Pool, 2008

current problems with harmful microbes
Current Problems With Harmful Microbes
  • Some people are more vulnerable to foodborne illness:
    • Young children or elderly people.
    • Immuno-compromised individuals.
  • New ways of transmitting organisms:
    • Widespread food distribution system.
    • New food formulations and handling practices.
    • Changes in food choices.
  • New or evolving pathogens:
    • Example - E. coli 0157:H7.
contamination with microbial pathogens where can it occur
Contamination With Microbial Pathogens: Where Can It Occur?
  • In fields or orchards
  • During harvesting and transport
  • During processing or packing
  • In distribution and marketing
  • In restaurants and food service facilities
  • In the home

FARM to FORK

sources of pathogens on produce
Sources of Pathogens on Produce
  • Contaminated irrigation water
  • Handling by infected workers
  • Fresh or uncomposted manure/fecal material
  • Wild and domestic animals
water carries pathogens
Water Carries Pathogens
  • E. coli 0157:H7 viewed primarily as a water-borne pathogen.
    • Many outbreaks associated with recreational water.
  • Salmonella, Giardia and Cyclospora outbreaks on produce caused by contaminated water.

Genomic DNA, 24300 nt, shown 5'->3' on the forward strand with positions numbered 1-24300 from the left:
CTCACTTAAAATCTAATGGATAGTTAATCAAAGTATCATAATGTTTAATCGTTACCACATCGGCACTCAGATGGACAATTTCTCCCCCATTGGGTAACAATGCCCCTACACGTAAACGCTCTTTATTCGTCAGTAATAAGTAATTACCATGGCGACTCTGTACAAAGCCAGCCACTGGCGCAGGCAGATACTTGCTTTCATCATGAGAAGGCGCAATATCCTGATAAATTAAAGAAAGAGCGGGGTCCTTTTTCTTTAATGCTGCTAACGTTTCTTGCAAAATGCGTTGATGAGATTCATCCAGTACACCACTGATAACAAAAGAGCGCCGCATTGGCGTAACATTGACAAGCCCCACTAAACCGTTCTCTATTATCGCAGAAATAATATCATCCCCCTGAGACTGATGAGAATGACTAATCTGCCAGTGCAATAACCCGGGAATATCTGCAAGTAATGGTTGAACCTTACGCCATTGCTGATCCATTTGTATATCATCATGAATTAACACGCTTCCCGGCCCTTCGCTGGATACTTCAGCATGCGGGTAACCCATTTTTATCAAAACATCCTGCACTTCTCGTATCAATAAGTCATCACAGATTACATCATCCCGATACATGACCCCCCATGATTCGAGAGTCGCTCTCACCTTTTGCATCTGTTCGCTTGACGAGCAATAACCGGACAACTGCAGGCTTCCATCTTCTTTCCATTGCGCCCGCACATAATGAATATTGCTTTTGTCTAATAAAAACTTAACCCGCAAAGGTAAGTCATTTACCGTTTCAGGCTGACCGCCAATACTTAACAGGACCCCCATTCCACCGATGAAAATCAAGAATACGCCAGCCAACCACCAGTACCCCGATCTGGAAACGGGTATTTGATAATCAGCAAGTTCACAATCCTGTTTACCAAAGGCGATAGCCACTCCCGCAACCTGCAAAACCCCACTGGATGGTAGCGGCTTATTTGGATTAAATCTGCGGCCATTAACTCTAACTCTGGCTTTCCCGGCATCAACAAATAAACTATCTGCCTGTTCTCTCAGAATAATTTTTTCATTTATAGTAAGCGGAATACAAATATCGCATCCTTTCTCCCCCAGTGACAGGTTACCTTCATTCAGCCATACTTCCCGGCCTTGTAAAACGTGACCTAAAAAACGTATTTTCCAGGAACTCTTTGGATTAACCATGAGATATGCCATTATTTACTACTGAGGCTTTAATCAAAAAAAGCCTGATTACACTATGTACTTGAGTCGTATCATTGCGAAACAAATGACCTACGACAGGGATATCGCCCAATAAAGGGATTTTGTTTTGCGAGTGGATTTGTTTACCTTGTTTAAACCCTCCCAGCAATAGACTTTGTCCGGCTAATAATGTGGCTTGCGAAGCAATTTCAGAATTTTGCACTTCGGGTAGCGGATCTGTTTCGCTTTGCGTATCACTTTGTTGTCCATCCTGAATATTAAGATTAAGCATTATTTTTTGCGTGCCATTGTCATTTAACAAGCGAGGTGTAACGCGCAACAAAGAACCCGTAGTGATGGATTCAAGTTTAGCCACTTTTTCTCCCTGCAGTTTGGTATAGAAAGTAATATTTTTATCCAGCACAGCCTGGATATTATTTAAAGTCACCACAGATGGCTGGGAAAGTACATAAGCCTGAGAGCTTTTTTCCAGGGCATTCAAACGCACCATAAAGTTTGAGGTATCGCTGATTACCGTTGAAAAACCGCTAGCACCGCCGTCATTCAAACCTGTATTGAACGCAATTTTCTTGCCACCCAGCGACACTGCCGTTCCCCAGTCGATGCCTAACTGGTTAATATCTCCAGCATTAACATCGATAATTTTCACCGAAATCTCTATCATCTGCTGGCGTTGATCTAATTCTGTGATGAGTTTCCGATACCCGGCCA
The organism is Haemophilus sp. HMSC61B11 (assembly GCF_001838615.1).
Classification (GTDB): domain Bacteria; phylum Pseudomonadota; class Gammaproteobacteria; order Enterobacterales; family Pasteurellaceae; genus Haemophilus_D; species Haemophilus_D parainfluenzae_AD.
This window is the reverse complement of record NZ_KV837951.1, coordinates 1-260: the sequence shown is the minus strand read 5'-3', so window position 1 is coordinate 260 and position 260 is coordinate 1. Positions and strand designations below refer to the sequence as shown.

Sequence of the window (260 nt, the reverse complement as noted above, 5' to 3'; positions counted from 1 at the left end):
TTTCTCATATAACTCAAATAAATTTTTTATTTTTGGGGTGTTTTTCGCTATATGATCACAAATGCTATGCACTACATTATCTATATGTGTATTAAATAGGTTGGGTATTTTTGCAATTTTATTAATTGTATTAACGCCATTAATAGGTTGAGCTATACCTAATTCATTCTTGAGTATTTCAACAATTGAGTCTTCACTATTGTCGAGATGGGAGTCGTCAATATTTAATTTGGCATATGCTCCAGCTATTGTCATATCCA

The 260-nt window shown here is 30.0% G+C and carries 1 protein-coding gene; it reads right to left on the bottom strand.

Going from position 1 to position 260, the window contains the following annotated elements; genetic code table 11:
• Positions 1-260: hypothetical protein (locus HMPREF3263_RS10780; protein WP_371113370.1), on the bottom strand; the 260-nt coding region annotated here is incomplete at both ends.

water management
Water Management

Clean water quality is most important when in direct contact with edible portion of crop close to or at harvest.

know water source quality
Know Water Source Quality
  • Best source (lowest risk) is drinking water, such as municipal.
  • Ground water is less likely to have microbial contaminants than surface water.
  • Surface water quality and pathogen levels are affected by watershed activities and season.
irrigation water microbial bmps
Irrigation Water Microbial BMPs
  • Drip Irrigation has lowest risk
  • Overhead irrigation
    • Source determines risk
    • Apply to minimize leaf drying time
    • Longer periods between overhead irrigation and harvest lowers risk
slide25

Proper Facilities, Education, and

Training, Training, Training

slide26

Farm Worker Hygiene

  • Teach workers about food safety and their role in preventing microbial contamination of fruits and vegetables.
  • Provide clean restrooms with soap, clean water, and single-use towels.
  • Enforce proper use of facilities.
remember proper handwashing and appropriate field sanitation facilities reduce risk
Remember: proper handwashing and appropriate field sanitation facilities reduce risk.